Yeah. But, but here’s the thing. If you’re out there doing this and you don’t see the way out, don’t kick out the person who is trying to regulate your entire inner system. If you talk to them as a separate part of yourself, you’ll find out they’re doing their absolute best. And they’re trying to give you signals. Like,” We’re sick, we’re sick. We don’t like this, but we will regulate in this unhealthy way if we have to. It’s better than you dying.”

Liz Gilbert: :
Yeah.

Martha Beck:
So, we’ve been talking about self-regulating and looking at all the things we use to regulate. I think you called it bottom line behaviors once. And then there are behaviors that are much better at coping. So, Ro said something the other day about just feeling that something that really helped stabilize things. No, couldn’t do it anymore.

Rowan Mangan:
Yeah.

Martha Beck:
Like carbohydrates or something. Because she’s got insulin resistance.

Rowan Mangan:
No, I decided I wasn’t going to have a glass of wine in the evening anymore for a while because I could feel myself waiting for like knock off and have a glass of wine. And it was more like it was in my mind too much. I was sick of like being like, “We have our wine time and I have a nice glass of wine.” And then I was like, “But if I don’t, what’s that going to be like?”

Martha Beck:
And what was it… because I’m interested in hearing from both of you, when you take away the familiar patterns that help you cope with living in the patriarchy. What I think will happen is you’ll suffer enough that you will tolerate the culture no more. So, I love what you said, Liz, about how anti-anxiety medications, wine, whatever is helping people regulate and feel okay in a situation culture.

Liz Gilbert: :
That’s not okay.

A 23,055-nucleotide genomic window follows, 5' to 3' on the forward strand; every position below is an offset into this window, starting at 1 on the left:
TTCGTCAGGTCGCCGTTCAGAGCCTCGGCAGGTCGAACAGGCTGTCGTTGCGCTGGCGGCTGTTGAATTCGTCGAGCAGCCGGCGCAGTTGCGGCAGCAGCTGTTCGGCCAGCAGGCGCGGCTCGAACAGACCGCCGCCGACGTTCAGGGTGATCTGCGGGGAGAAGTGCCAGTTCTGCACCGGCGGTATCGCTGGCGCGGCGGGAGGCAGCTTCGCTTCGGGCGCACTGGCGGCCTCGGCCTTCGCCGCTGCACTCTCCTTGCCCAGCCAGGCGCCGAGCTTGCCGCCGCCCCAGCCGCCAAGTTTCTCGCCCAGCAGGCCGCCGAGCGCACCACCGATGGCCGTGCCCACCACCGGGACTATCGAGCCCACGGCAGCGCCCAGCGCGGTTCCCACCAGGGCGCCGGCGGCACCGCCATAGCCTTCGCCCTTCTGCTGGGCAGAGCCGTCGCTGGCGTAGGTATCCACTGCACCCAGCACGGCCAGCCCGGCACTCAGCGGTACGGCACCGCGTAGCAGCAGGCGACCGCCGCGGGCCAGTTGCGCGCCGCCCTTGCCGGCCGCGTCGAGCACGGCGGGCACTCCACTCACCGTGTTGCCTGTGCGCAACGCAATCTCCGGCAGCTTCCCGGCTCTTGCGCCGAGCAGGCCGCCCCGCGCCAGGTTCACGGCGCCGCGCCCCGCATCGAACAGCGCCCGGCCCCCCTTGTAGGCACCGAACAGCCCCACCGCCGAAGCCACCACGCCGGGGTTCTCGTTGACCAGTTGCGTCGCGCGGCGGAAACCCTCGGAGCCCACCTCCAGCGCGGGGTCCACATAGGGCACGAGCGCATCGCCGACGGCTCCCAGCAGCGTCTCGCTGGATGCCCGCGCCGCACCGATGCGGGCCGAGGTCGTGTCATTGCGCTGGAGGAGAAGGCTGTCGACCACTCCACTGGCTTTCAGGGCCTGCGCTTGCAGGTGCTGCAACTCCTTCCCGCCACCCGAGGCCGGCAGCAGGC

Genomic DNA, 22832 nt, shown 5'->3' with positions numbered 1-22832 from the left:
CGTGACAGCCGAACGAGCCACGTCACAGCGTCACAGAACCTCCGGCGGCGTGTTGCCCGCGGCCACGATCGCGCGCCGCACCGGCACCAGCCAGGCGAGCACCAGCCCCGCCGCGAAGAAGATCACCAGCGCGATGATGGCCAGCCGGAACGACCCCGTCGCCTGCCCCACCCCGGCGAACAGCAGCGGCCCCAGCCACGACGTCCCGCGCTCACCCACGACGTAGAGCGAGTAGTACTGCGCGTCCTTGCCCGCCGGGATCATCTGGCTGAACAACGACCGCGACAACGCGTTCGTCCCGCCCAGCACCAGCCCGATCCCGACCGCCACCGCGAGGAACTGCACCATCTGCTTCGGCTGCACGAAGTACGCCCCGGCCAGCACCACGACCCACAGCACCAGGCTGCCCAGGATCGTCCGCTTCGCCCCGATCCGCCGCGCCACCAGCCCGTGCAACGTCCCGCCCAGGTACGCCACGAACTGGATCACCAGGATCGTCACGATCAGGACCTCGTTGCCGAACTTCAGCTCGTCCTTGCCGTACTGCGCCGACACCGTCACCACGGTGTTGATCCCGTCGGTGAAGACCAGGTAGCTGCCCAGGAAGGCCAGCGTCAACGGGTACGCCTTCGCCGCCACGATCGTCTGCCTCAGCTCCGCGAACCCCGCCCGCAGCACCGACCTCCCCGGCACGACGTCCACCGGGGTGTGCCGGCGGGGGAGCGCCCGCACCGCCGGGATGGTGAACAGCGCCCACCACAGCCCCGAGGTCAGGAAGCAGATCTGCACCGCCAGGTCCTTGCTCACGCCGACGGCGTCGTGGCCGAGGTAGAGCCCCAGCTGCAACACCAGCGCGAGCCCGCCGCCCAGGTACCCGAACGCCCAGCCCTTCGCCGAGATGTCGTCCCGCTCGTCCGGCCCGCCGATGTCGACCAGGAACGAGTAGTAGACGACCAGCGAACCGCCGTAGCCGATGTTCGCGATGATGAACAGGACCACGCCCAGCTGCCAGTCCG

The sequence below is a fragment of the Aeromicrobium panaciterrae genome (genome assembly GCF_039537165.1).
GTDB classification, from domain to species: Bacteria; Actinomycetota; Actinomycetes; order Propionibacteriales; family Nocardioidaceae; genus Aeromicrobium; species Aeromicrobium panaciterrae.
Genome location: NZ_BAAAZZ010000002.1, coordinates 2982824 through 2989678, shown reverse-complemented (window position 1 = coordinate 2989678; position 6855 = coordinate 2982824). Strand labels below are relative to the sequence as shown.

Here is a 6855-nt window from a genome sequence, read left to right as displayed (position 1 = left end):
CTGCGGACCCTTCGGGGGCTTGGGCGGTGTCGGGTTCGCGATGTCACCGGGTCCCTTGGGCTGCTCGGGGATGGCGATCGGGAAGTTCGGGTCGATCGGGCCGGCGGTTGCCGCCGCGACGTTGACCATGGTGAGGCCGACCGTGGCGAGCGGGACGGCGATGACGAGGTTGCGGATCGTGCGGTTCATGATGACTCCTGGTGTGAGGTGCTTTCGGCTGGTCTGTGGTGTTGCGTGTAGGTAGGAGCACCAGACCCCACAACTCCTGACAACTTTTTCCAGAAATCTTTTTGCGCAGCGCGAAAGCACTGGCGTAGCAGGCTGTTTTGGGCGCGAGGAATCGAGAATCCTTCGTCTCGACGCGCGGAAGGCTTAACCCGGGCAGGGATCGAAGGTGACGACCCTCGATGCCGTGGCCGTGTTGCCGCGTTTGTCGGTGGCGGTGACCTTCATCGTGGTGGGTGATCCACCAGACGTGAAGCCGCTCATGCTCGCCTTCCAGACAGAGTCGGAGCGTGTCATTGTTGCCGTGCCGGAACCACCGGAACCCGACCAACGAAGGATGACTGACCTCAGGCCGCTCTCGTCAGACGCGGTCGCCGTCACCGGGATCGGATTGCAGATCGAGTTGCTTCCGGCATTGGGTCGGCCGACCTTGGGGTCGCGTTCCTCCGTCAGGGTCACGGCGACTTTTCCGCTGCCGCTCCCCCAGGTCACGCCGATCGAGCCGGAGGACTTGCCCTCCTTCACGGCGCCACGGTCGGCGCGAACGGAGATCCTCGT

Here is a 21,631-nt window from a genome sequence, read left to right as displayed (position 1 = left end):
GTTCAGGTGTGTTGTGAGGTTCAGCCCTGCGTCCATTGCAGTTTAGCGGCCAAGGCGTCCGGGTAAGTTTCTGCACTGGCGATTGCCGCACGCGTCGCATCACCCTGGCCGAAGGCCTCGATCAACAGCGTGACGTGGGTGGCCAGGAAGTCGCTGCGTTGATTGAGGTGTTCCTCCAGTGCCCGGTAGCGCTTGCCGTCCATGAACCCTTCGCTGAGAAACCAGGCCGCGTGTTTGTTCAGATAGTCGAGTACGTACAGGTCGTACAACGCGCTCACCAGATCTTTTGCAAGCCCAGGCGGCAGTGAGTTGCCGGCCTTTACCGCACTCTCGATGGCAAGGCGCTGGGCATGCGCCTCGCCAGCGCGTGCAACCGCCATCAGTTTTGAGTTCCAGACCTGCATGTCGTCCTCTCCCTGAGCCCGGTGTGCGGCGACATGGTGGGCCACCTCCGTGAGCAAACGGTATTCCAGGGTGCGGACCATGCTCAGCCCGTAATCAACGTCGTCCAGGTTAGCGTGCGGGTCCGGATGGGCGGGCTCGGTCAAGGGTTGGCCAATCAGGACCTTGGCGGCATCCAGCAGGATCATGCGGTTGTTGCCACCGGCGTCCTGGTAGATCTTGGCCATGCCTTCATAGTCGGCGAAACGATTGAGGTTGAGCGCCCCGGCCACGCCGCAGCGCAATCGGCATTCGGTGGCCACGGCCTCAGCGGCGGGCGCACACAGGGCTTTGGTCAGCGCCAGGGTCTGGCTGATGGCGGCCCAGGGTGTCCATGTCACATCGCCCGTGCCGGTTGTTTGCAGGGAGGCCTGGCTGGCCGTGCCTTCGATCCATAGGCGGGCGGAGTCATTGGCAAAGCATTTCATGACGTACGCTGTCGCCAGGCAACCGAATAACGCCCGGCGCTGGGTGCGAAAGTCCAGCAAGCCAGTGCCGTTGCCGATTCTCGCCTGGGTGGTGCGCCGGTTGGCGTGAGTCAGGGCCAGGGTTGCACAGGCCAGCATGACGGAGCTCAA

Martha Beck:
That is toxic.

Rowan Mangan:
Wait, could you give some examples of what they might be if they’re not actually substances? What are other ways that we regulate? Cause substances is easy. People will be able to go, oh yeah, for sure.

Martha Beck:
Watching TV, flipping through your phone. Oh my gosh. The dopamine hit from flipping through your phone. We had…

Rowan Mangan:
Such a drug.

Martha Beck:
I had a game that had amazing haptics. It made my hand feel like the world was happening in it. And they knew they had something because when you go to renew your lives, it’s not $5. It’s like a hundred dollars. And I was like, “I must. It’s shiny. It makes my hand feel the world.” And yeah, that was my regulator for a while. And then Karen came and said, oh, about these charges. I was like…I’ll delete it. But it was hard.

Liz Gilbert: :
Yeah. You probably went through withdrawal.

Martha Beck:
Yeah. I did.

Liz Gilbert: :
I went through withdrawal when I got off Instagram, like real withdrawal.

Martha Beck:
Really? Was that? Like?

Liz Gilbert: :
I felt incredibly uncomfortable, lonely, sad, scared, jacked up, agitated. Mostly fear for me. Anything that I’ve ever put down, which is the sort of recovery term for like not using it anymore, has come with a period of withdrawal that has, for me always felt like fear.

Martha Beck:
Wow.

Liz Gilbert: :
Like “What will I do now? How will I be okay if I don’t have this thing?”

Martha Beck:
What did you do with that? When you got off Instagram?

Liz Gilbert: :
I felt it.

Martha Beck:
Oh, that.

Liz Gilbert: :
I felt it. And that’s when I knew that for me, this had become a drug because I was going through the withdrawal of, I don’t have my drug. I don’t have my comfort. So I sat through it and I felt it. I sat there and I felt that the shakiness, the jerkiness of wanting to reach for this thing, I felt the sense of I’m not connected anymore. I’m not relevant anymore. I don’t know what’s going on in the more in the world. Nobody cares about me. I’ll be forgotten – all of these deep, psychological withdrawals. And then after a couple weeks, I mean, it was really typical for the first few days. And then it settled, then it settled. And then what filled it was just well, vanilla pudding.